AUTHOR COMMENTS: I love the short story form and wonder why, during an age when our time is at a premium because there are so many “distractions” competing for it, story collections are not more popular. When I was a younger and more impatient writer the short story was something I could “finish” and feel that sense of accomplishment before moving on to the next one to feel it once more. Now I am interested in the form as a challenge in brevity, which demands authors create entire worlds and character histories in a very small space. We must use just the right words while also withholding just the right information so that readers are seduced into colluding with us to make meaning. If the “white space” is as charged with clues as the words printed on the page, the story will emerge in a way that is more gratifying to readers, who have used their insights and perceptions to help craft the tale. There is simply no room in stories for devices used frequently in novels, such as lengthy digressions, false leads, casts of thousands

SAMPLE CHAPTER:

https://baltimorereview.org/index.php/fall_2017/contributor/dorene-obrien#Eight%20Blind%20Dates%20Later

LOCAL OUTLETS: Literati, Nicola’s, Pages, Crazy Wisdom, Common Language, Schuler’s Books.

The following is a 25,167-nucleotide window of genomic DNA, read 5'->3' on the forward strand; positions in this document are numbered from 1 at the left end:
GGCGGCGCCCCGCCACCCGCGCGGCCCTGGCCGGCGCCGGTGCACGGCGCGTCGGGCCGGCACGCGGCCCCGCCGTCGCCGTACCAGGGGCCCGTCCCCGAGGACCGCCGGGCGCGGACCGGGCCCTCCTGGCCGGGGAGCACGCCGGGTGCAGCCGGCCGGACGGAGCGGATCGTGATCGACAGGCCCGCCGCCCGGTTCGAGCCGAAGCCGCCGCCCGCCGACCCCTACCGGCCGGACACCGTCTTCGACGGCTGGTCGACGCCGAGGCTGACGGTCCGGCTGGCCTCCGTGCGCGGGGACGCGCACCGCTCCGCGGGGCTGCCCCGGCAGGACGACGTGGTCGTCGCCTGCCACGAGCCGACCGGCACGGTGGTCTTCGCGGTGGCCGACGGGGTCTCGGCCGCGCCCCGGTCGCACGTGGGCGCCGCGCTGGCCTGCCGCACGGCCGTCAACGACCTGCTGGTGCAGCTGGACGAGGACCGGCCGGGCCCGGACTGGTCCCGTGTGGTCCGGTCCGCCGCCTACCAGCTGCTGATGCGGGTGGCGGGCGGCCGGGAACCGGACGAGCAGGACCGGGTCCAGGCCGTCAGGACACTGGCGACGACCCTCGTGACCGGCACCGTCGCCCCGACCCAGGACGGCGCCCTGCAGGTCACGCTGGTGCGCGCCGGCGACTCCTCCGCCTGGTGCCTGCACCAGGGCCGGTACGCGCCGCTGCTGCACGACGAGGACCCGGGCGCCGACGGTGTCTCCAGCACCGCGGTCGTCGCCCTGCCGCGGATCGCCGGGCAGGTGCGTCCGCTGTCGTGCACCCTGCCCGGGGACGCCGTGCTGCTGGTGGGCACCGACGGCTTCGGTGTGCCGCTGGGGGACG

WHERE ELSE TO BUY IT: https://www.indiebound.org/book/9781936097210 https://www.sundancebookstore.com/book/9781936097210 https://www.amazon.com/What-Might-Feel-Like-Hope/dp/1936097214

PRICE: $16.95

CONTACT THE AUTHOR: https://www.doreneobrien.com/contact/

Helltown Chronicles

Helltown Chronicles by [Temples, Phillip E.]THE BOOK: Helltown Chronicles

PUBLISHED IN: April, 2017

THE AUTHOR: Phillip E. Temples

THE EDITOR: Robin Stratton

THE PUBLISHER: Big Table Publishing

SUMMARY: Newspaper reporters Jerry Wolanski, from Cambridge, Massachusetts, and Susan Wong, of Toronto, Ontario, are both sent to Akron, Ohio by their respective editors, tasked with writing “fluff” Halloween pieces about Helltown. They happen to meet under bizarre circumstances in a cemetery, and decide to join forces. Soon they find themselves experiencing first-hand Helltown’s reputation for horror, intrigue, and the supernatural.